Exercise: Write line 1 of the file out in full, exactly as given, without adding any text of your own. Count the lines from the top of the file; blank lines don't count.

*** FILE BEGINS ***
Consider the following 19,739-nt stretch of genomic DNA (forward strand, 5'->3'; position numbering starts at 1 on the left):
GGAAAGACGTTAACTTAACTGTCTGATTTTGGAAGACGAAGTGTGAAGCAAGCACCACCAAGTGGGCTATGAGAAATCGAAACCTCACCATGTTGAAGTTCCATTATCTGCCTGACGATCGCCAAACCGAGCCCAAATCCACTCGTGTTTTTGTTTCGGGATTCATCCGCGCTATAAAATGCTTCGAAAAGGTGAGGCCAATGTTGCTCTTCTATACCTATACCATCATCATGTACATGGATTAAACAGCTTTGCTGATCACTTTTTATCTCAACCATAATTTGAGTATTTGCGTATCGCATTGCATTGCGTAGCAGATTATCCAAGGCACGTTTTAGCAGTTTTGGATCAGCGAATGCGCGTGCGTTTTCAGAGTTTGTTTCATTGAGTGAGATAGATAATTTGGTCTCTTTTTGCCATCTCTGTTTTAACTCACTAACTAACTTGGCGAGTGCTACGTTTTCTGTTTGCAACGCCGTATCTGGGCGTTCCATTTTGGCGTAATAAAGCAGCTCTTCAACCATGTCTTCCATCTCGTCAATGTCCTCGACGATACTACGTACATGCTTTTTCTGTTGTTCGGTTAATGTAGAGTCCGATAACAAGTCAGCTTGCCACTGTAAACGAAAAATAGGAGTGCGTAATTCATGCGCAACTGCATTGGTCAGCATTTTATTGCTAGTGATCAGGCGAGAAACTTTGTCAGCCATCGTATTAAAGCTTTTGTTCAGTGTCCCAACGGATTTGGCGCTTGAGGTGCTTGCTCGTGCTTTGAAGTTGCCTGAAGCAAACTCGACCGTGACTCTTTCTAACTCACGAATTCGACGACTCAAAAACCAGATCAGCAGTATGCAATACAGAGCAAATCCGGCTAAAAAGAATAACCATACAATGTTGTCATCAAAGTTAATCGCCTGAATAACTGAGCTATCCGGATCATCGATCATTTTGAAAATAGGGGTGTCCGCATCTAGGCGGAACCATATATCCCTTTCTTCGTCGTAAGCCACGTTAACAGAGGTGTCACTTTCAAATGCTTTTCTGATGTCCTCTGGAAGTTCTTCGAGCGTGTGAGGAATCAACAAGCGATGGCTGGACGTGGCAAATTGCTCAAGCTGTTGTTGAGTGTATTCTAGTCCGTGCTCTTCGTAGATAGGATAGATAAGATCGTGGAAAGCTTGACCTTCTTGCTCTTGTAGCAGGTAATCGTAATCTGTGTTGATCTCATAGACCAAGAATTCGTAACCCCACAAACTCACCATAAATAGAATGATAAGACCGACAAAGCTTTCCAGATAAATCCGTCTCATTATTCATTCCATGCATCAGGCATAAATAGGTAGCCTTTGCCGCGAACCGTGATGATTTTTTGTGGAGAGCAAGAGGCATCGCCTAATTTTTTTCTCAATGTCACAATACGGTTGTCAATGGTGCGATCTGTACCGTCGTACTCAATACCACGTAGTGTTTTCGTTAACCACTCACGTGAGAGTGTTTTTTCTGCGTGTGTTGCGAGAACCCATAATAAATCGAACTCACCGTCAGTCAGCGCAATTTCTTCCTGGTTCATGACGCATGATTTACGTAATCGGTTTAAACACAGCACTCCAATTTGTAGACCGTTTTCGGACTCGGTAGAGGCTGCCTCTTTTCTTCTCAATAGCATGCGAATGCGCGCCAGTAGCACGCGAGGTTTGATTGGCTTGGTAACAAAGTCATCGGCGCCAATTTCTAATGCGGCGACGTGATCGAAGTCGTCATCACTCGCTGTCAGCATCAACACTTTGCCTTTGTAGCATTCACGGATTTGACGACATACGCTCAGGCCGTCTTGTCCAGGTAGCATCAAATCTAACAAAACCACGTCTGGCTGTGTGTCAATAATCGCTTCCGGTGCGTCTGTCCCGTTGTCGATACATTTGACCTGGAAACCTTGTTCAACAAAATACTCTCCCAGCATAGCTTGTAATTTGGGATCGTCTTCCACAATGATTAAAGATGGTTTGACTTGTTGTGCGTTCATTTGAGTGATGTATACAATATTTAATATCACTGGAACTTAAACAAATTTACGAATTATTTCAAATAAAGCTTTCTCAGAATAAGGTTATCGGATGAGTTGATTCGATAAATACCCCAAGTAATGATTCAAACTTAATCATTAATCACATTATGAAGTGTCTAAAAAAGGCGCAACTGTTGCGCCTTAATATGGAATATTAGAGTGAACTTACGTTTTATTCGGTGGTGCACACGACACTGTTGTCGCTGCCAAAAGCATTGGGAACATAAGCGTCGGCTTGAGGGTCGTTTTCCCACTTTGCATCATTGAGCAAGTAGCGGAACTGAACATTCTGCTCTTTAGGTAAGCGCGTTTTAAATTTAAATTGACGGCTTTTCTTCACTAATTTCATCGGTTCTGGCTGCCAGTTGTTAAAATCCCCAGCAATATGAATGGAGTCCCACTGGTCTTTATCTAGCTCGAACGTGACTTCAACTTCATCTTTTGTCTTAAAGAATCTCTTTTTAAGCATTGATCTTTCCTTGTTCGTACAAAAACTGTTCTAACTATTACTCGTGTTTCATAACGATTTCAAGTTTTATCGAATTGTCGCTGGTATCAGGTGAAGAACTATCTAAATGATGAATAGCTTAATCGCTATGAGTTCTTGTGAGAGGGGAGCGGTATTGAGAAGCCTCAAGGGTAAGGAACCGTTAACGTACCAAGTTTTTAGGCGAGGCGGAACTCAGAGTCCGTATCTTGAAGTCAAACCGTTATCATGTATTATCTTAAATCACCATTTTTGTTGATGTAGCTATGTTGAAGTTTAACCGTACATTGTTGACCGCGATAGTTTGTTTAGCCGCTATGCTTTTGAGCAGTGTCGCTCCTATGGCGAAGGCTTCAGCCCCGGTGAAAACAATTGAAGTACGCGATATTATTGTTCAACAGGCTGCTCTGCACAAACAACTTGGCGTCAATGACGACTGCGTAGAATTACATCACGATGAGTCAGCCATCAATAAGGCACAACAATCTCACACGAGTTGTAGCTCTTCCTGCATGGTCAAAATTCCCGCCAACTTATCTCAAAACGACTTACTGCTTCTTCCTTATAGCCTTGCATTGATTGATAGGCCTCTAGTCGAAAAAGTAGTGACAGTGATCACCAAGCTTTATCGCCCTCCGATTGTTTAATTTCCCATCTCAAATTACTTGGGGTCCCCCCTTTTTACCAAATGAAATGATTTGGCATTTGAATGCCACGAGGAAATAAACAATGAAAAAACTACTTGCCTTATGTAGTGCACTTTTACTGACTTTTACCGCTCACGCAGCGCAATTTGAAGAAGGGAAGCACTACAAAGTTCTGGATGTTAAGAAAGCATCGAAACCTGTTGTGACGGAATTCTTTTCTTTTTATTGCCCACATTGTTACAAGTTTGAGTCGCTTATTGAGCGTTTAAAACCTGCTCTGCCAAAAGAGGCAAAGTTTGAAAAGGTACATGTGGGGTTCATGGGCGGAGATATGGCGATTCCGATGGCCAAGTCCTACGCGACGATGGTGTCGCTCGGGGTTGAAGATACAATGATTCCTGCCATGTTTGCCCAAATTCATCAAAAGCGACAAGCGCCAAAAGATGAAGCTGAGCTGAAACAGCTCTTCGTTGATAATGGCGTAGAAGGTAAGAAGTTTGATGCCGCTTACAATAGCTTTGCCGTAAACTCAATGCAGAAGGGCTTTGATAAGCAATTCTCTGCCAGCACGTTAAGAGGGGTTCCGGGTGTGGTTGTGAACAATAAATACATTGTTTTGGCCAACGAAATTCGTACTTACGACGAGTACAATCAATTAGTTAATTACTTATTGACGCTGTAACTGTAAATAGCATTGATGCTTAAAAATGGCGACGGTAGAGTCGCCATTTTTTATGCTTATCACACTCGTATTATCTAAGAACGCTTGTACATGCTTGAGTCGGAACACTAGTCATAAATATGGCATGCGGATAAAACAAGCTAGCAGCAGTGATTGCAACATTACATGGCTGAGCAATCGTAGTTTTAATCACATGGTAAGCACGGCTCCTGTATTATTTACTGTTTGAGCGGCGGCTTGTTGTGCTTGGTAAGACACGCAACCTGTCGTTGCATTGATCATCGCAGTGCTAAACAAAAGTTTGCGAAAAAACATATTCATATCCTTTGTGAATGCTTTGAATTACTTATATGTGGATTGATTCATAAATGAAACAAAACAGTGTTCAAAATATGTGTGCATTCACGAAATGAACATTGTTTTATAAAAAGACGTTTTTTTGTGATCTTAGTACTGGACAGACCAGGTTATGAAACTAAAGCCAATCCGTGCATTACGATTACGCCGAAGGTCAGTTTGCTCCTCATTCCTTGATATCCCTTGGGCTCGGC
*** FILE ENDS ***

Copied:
Consider the following 19,739-nt stretch of genomic DNA (forward strand, 5'->3'; position numbering starts at 1 on the left):